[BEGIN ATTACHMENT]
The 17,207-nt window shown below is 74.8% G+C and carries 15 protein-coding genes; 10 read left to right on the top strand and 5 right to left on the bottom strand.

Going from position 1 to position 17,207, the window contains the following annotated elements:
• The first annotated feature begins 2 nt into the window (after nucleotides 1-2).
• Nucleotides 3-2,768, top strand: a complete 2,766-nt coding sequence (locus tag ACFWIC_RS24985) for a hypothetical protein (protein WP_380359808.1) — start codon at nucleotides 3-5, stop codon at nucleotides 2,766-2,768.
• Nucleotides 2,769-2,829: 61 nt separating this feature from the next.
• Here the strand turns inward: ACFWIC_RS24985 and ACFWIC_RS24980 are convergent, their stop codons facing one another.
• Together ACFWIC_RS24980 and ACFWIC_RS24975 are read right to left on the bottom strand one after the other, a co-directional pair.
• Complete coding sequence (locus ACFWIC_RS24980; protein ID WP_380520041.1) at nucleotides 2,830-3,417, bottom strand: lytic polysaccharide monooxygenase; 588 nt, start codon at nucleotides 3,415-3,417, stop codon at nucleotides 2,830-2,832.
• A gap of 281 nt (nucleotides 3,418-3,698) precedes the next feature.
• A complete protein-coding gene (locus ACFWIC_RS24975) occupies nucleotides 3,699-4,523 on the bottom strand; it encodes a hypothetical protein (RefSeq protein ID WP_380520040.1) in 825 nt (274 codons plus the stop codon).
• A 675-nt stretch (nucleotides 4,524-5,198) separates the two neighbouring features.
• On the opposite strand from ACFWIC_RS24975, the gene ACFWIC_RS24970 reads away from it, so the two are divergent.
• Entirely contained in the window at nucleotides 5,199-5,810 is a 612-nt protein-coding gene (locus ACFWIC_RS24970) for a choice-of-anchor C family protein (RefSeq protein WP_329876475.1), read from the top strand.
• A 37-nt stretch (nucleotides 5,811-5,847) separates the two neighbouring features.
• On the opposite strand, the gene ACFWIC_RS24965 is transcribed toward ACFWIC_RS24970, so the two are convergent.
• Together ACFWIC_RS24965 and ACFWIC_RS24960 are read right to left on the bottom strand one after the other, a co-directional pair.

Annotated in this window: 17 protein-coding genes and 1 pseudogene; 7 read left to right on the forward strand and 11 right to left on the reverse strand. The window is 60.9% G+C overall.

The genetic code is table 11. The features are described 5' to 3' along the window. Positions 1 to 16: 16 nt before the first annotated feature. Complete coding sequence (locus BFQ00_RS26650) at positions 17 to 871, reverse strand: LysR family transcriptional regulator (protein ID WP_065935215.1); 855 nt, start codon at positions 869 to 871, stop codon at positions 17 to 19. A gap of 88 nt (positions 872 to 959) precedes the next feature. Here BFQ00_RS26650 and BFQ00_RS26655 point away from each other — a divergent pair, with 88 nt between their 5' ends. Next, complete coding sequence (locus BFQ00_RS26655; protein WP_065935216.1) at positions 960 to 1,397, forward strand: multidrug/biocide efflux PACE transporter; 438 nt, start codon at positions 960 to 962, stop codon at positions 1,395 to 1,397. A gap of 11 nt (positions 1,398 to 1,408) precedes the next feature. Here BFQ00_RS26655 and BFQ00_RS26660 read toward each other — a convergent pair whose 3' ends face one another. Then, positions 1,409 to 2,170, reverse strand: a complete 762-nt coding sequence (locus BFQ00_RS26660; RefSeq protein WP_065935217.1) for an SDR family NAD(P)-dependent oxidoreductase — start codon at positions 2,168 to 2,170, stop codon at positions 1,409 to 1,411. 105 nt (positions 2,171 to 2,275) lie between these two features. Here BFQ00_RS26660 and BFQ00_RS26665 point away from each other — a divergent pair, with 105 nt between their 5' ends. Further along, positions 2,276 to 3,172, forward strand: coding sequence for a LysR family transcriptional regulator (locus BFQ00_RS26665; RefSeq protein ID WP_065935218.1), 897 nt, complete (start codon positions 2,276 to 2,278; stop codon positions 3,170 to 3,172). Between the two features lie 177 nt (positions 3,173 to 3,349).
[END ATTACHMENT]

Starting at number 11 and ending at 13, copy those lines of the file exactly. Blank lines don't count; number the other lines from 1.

• A 675-nt stretch (nucleotides 4,524-5,198) separates the two neighbouring features.
• On the opposite strand from ACFWIC_RS24975, the gene ACFWIC_RS24970 reads away from it, so the two are divergent.
• Entirely contained in the window at nucleotides 5,199-5,810 is a 612-nt protein-coding gene (locus ACFWIC_RS24970) for a choice-of-anchor C family protein (RefSeq protein WP_329876475.1), read from the top strand.